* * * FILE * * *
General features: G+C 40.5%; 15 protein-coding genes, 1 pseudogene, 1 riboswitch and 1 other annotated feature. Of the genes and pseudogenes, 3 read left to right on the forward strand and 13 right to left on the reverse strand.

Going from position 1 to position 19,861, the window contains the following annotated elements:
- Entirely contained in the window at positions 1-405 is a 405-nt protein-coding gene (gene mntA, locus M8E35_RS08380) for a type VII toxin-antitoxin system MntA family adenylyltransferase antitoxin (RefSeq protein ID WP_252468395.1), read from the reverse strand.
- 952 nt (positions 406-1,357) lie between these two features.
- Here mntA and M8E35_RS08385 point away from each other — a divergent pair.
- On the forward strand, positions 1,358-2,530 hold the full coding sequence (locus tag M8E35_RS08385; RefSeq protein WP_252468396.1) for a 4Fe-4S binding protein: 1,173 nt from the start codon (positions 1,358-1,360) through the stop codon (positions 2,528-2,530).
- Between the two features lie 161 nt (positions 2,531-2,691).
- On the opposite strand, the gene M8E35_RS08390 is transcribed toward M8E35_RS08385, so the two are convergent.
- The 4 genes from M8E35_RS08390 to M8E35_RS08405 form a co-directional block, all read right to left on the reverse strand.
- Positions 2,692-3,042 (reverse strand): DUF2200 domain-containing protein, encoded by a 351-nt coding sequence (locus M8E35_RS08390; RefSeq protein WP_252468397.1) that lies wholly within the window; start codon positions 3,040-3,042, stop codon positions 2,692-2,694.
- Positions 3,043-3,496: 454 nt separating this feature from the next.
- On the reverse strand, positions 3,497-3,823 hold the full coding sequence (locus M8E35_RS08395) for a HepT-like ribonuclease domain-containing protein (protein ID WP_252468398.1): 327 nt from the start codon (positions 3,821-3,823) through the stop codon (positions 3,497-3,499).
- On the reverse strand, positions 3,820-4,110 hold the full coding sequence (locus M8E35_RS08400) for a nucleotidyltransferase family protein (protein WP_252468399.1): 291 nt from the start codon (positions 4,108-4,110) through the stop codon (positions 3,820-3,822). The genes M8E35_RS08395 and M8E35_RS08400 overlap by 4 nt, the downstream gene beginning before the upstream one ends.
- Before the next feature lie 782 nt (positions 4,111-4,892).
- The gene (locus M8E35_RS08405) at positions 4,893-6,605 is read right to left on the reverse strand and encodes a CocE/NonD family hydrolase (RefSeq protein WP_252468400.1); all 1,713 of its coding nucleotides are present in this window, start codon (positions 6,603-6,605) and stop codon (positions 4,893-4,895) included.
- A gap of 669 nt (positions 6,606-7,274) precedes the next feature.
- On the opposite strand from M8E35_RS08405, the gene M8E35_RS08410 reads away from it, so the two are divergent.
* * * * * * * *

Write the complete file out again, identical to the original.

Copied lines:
General features: G+C 40.5%; 15 protein-coding genes, 1 pseudogene, 1 riboswitch and 1 other annotated feature. Of the genes and pseudogenes, 3 read left to right on the forward strand and 13 right to left on the reverse strand.

Going from position 1 to position 19,861, the window contains the following annotated elements:
- Entirely contained in the window at positions 1-405 is a 405-nt protein-coding gene (gene mntA, locus M8E35_RS08380) for a type VII toxin-antitoxin system MntA family adenylyltransferase antitoxin (RefSeq protein ID WP_252468395.1), read from the reverse strand.
- 952 nt (positions 406-1,357) lie between these two features.
- Here mntA and M8E35_RS08385 point away from each other — a divergent pair.
- On the forward strand, positions 1,358-2,530 hold the full coding sequence (locus tag M8E35_RS08385; RefSeq protein WP_252468396.1) for a 4Fe-4S binding protein: 1,173 nt from the start codon (positions 1,358-1,360) through the stop codon (positions 2,528-2,530).
- Between the two features lie 161 nt (positions 2,531-2,691).
- On the opposite strand, the gene M8E35_RS08390 is transcribed toward M8E35_RS08385, so the two are convergent.
- The 4 genes from M8E35_RS08390 to M8E35_RS08405 form a co-directional block, all read right to left on the reverse strand.
- Positions 2,692-3,042 (reverse strand): DUF2200 domain-containing protein, encoded by a 351-nt coding sequence (locus M8E35_RS08390; RefSeq protein WP_252468397.1) that lies wholly within the window; start codon positions 3,040-3,042, stop codon positions 2,692-2,694.
- Positions 3,043-3,496: 454 nt separating this feature from the next.
- On the reverse strand, positions 3,497-3,823 hold the full coding sequence (locus M8E35_RS08395) for a HepT-like ribonuclease domain-containing protein (protein ID WP_252468398.1): 327 nt from the start codon (positions 3,821-3,823) through the stop codon (positions 3,497-3,499).
- On the reverse strand, positions 3,820-4,110 hold the full coding sequence (locus M8E35_RS08400) for a nucleotidyltransferase family protein (protein WP_252468399.1): 291 nt from the start codon (positions 4,108-4,110) through the stop codon (positions 3,820-3,822). The genes M8E35_RS08395 and M8E35_RS08400 overlap by 4 nt, the downstream gene beginning before the upstream one ends.
- Before the next feature lie 782 nt (positions 4,111-4,892).
- The gene (locus M8E35_RS08405) at positions 4,893-6,605 is read right to left on the reverse strand and encodes a CocE/NonD family hydrolase (RefSeq protein WP_252468400.1); all 1,713 of its coding nucleotides are present in this window, start codon (positions 6,603-6,605) and stop codon (positions 4,893-4,895) included.
- A gap of 669 nt (positions 6,606-7,274) precedes the next feature.
- On the opposite strand from M8E35_RS08405, the gene M8E35_RS08410 reads away from it, so the two are divergent.